Hawaiian Name(s): koa

Scientific Name: Acacia koa

Vernacular Name: none

Family: Fabaceae

Status: endemic

Authority: A.Gray

Description: Large trees, to 25 m tall.

Habitat Common in dry to wet forests 60-2060 m on most main islands (Wagner et al. 1990:641–642).

Medicines: The young leaves used to induce sleep for cramps or fevers; ashes of burnt leaves smeared on lesions for ‘ea (thrush) and pa‘ao‘ao in children (Chun 1994:156).

Non Medicinal Uses: Noted as "one of the most common trees on all islands...equally useful for fuel and construction"; trunks (in former times) used for great war canoes (Hillebrand 1888:113); bark for dye and tanning, all types of canoes, paddles (Degener 1930:177-8; Malo 1951:20); branches used in rituals (Malo 1951:174); bark for dye, wood for surfboards (Krauss 1993:65, 96); Abbott (1992:68) says no record of koa for traditional house building. Wood traditionally used as bearing sticks and kahili handles (Lamb 1981:47); now for furniture and bowls, but calabashes for food (‘umeke) were not traditionally made from koa as a bad taste was imparted. Wood also used in making weapons (Abbott 1992:110). Sometimes placed on hula altars (Pukui 1942). In the Ethnology Collection at Bishop Museum there is a contemporary example of koa used in part of a large pump drill.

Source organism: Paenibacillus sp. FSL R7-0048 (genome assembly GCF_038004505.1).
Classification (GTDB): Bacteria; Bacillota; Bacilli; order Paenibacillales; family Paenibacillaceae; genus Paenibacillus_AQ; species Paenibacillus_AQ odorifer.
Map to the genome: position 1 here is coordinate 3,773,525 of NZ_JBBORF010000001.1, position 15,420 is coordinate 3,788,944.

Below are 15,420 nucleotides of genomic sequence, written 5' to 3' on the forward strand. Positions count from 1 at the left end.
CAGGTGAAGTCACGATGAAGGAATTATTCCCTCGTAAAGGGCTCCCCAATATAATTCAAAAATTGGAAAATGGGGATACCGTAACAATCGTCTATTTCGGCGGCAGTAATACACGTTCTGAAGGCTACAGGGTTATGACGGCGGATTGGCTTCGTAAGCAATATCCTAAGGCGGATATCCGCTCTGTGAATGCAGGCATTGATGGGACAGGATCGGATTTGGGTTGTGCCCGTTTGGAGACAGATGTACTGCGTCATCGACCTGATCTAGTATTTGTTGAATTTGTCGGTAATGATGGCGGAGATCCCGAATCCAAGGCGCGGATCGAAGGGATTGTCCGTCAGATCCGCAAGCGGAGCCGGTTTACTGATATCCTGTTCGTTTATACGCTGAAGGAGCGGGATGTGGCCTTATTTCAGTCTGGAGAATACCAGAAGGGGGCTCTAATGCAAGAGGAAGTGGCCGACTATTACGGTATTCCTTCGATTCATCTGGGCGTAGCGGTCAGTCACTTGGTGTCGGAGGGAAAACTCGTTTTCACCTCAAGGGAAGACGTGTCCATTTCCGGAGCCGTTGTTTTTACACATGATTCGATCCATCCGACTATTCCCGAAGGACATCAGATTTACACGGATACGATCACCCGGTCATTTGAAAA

Specific gravity of wood: 0.55

Famous Locations:


`Ōlelo Noeau: [I] E ola koa. Live like a koa tree. Live a long time, like a koa tree in the forest. [II] Ha‘alele i Puna na hoaloha e. Left in Puna are the friends. Said of one who has deserted his friends. Originally said of Hi‘iaka when she left Puna. [III] Ka ulu koa i kai o Oneawa. The koa grove down at Oneawa. From the legend of Hi‘iaka. Canoes are sometimes referred to as the koa grove at the sea, for canoes in ancient times were made of koa. [IV] Lihu‘e ho‘a wahie lala koa. Lihu‘e lights fires with koa branches. Lihu‘e, O‘ahu, once had a grove of koa trees whose brances were used for firewood.

Dye Color and Parts: Red (bark)

Kino lau:

Location on Bishop Museum Kalihi Campus:

Propagation Information: Intermediate. Presoak seeds; roots emerge within a few days; higher elevations result in large, fine, straight trunks, fewer pests & disease; able to grow at sea level; monitor for insects (Bornhorst 1996:59–60; Culliney and Koebele 1999:77–81; Nagata 1992).
Hawaiian Native Plant Propagation Database.
Native Plants Hawaii.

Seed: Seed length approximately 8.7 mm. Photograph: H.Lennstrom.
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Cross Section: Field of view: 2.6 mm x 1.6 mm. Photograph: H.Lennstrom.
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Radial Section: Field of view: 2.6 mm x 1.6 mm. Photograph: H.Lennstrom.
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Tangential Section: Field of view: 2.6 mm x 1.6 mm. Photograph: H.Lennstrom.
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